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Educational Panels – Coming this Spring

Missouri’s Civil War Heritage Foundation, in cooperation with the Missouri Humanities Council, is pleased to announce the dedication of six educational panels that commemorate important events and landmarks in Civil War history.  The panels are funded by local trusts,...
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The Skull on Troublesome Creek

In northeast Missouri, angling from north to southeast in Knox, Lewis and Marion counties, is a stream known as Troublesome Creek. In 1877, a farmer walking the banks of the creek east of the town of Newark found a human skull. Many years later, in the 1990s in fact, a reporter...
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Missouri’s Civil War Heritage Foundation and The U.S. Grant Trail are excited to announce the arrival of new site markers. These metal markers, which feature the U.S. Grant Trail logo, are intended to highlight official stops designated on the U.S. Grant Trail.   Father...
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The Age of Grant Begins!

With the Civil War’s Sesquicentennial drawing to a close with the anniversary of Appomattox on April 9th, we enter what we at Missouri’s Civil War Heritage Foundation like to call the “Age of Grant.” Following Ulysses S. Grant’s successful military career during the Civil War, we...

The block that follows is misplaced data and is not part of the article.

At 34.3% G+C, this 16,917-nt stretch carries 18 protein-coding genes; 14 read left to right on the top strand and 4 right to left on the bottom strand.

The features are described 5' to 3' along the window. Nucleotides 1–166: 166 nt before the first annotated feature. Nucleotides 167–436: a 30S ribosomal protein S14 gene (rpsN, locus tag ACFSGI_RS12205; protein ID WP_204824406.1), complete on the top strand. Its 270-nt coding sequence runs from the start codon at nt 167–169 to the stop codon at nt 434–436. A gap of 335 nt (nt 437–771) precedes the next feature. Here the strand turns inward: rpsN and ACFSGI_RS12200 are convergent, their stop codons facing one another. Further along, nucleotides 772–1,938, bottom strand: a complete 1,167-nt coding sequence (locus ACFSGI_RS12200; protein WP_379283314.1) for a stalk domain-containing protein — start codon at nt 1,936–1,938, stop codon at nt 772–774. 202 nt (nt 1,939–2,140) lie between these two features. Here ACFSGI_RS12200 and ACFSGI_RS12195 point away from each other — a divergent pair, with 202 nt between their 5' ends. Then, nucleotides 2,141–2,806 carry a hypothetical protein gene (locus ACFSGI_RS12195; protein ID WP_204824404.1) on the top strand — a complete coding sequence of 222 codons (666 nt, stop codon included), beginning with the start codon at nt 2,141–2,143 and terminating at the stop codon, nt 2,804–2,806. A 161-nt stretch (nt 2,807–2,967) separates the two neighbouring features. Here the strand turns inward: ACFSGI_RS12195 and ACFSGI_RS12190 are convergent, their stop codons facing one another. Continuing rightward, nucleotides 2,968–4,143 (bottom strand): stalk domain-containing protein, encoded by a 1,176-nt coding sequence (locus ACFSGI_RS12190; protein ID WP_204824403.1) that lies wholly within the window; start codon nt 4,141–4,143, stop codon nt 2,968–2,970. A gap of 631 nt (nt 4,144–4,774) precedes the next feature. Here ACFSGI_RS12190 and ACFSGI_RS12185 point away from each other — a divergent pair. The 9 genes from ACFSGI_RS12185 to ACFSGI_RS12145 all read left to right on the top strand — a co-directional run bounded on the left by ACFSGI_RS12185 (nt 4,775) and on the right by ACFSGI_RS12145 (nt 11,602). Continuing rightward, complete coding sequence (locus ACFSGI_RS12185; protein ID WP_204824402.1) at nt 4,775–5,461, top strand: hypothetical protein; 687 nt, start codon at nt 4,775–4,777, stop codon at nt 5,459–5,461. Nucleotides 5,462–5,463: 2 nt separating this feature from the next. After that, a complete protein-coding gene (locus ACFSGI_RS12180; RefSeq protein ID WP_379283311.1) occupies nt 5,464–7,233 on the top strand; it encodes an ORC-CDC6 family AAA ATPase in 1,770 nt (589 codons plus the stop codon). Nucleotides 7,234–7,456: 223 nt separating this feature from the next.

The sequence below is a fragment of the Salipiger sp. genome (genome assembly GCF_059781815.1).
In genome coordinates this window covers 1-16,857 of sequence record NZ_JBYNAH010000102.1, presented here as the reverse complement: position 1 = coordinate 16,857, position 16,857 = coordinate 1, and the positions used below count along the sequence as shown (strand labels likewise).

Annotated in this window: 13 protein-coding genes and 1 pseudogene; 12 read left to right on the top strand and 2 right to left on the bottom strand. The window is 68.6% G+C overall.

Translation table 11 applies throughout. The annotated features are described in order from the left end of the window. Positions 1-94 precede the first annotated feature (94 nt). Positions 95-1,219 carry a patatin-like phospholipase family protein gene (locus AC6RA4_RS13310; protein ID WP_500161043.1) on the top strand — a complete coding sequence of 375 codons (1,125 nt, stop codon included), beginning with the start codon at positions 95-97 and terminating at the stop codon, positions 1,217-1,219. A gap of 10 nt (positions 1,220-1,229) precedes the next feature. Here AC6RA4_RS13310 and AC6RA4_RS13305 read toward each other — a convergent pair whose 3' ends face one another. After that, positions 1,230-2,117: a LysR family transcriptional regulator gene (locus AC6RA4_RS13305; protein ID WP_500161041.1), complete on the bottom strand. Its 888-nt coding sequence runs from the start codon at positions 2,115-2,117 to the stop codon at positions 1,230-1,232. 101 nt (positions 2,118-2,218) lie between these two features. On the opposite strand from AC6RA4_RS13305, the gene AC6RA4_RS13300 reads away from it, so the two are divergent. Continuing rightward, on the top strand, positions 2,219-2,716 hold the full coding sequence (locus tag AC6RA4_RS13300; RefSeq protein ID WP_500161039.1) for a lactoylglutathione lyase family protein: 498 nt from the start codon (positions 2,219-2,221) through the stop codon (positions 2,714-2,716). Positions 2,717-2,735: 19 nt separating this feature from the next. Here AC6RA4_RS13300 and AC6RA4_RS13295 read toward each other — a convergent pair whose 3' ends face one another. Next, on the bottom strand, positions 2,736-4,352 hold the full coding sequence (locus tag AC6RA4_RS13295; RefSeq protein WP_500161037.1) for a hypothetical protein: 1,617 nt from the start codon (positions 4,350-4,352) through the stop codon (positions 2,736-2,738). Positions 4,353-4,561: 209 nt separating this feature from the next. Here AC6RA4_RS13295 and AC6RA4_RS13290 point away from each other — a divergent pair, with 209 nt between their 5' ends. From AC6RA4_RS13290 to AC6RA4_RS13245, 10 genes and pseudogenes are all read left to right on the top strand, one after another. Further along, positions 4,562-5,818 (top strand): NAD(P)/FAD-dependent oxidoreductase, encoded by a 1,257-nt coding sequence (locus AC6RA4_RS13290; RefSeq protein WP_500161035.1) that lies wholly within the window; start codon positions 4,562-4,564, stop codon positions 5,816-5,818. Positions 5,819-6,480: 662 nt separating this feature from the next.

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U.S. Grant – Friends With Foes

A remembrance for the 191st anniversary of the birth of Ulysses S. Grant: Grant’s strengths and his faults have been debated for well over a century.  I can relate two little known incidents that illustrate what was, simultaneously, his most disarming and undoing personal trait. ...
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A Cemetery in Hannibal

When first I heard that Hannibal’s Old Baptist Cemetery has graves of two veterans of the 55th Massachusetts Volunteer Infantry, I thought to myself, here are men who transplanted themselves to Missouri after the Civil War.  Peel back the pages of history, though, and what is...
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I’d Rather Have That Eagle…(Part 2 of 2)

Part 1 describes the 8th Wisconsin Infantry’s entry into the State of Missouri in October, 1861, with their eagle mascot, “Old Abe.”  Old Abe heard the sounds of battle the first time at Fredericktown, Missouri, on October 21, 1861. The Wisconsin men left Missouri for Cairo,...
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I’d Rather Have That Eagle…(Part 1 of 2)

The most famous Civil War mascot was a young eagle from Wisconsin.  “Old Abe,” as he was known by the men of the 8th The Wisconsin boys joined up in northern Wisconsin; they trained in Madison and moved to Chicago as they prepared to enter the war.  Their young eagle – seemingly...
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1861 – Missouri is the Seat of War

Not surprisingly, most battles or engagements of the war’s first year occurred in the border states of West Virginia, Kentucky and Missouri. In fact, except for several actions in the northern portion of Virginia, all of the principal battles of 1861 occurred in these three...
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